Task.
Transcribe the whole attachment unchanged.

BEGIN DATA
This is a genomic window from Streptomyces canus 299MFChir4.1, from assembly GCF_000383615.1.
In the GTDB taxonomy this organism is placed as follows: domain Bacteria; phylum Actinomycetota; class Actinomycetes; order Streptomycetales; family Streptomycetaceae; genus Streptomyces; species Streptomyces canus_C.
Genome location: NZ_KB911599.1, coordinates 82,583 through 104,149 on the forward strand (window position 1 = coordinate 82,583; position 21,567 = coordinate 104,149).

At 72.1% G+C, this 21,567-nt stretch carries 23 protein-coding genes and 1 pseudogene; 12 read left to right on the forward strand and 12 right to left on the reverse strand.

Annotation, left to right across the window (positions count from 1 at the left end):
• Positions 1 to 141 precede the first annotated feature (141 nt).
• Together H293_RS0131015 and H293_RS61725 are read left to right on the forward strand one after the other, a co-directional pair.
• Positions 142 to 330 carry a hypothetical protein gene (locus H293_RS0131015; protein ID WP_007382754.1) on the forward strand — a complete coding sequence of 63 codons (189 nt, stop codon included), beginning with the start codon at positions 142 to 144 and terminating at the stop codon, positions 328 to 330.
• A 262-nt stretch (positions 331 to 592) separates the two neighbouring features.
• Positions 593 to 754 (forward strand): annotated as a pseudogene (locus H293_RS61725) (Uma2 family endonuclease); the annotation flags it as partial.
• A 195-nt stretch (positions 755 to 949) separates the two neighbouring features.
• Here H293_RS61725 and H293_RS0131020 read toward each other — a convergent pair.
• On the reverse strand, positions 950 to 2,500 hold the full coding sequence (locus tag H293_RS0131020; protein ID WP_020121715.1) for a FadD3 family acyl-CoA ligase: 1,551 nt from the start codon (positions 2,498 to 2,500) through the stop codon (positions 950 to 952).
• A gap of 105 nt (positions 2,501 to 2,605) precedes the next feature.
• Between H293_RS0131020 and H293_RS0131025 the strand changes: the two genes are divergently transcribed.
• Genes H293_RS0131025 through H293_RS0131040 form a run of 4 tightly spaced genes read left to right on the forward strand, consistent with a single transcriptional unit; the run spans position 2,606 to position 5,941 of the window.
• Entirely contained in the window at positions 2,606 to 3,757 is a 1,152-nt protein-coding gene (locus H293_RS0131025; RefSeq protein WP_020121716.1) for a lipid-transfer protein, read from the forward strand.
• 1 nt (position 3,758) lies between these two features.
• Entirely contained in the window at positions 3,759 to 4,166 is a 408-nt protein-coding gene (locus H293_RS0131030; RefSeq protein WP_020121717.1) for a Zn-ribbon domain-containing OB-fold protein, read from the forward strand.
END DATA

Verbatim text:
This is a genomic window from Streptomyces canus 299MFChir4.1, from assembly GCF_000383615.1.
In the GTDB taxonomy this organism is placed as follows: domain Bacteria; phylum Actinomycetota; class Actinomycetes; order Streptomycetales; family Streptomycetaceae; genus Streptomyces; species Streptomyces canus_C.
Genome location: NZ_KB911599.1, coordinates 82,583 through 104,149 on the forward strand (window position 1 = coordinate 82,583; position 21,567 = coordinate 104,149).

At 72.1% G+C, this 21,567-nt stretch carries 23 protein-coding genes and 1 pseudogene; 12 read left to right on the forward strand and 12 right to left on the reverse strand.

Annotation, left to right across the window (positions count from 1 at the left end):
• Positions 1 to 141 precede the first annotated feature (141 nt).
• Together H293_RS0131015 and H293_RS61725 are read left to right on the forward strand one after the other, a co-directional pair.
• Positions 142 to 330 carry a hypothetical protein gene (locus H293_RS0131015; protein ID WP_007382754.1) on the forward strand — a complete coding sequence of 63 codons (189 nt, stop codon included), beginning with the start codon at positions 142 to 144 and terminating at the stop codon, positions 328 to 330.
• A 262-nt stretch (positions 331 to 592) separates the two neighbouring features.
• Positions 593 to 754 (forward strand): annotated as a pseudogene (locus H293_RS61725) (Uma2 family endonuclease); the annotation flags it as partial.
• A 195-nt stretch (positions 755 to 949) separates the two neighbouring features.
• Here H293_RS61725 and H293_RS0131020 read toward each other — a convergent pair.
• On the reverse strand, positions 950 to 2,500 hold the full coding sequence (locus tag H293_RS0131020; protein ID WP_020121715.1) for a FadD3 family acyl-CoA ligase: 1,551 nt from the start codon (positions 2,498 to 2,500) through the stop codon (positions 950 to 952).
• A gap of 105 nt (positions 2,501 to 2,605) precedes the next feature.
• Between H293_RS0131020 and H293_RS0131025 the strand changes: the two genes are divergently transcribed.
• Genes H293_RS0131025 through H293_RS0131040 form a run of 4 tightly spaced genes read left to right on the forward strand, consistent with a single transcriptional unit; the run spans position 2,606 to position 5,941 of the window.
• Entirely contained in the window at positions 2,606 to 3,757 is a 1,152-nt protein-coding gene (locus H293_RS0131025; RefSeq protein WP_020121716.1) for a lipid-transfer protein, read from the forward strand.
• 1 nt (position 3,758) lies between these two features.
• Entirely contained in the window at positions 3,759 to 4,166 is a 408-nt protein-coding gene (locus H293_RS0131030; RefSeq protein WP_020121717.1) for a Zn-ribbon domain-containing OB-fold protein, read from the forward strand.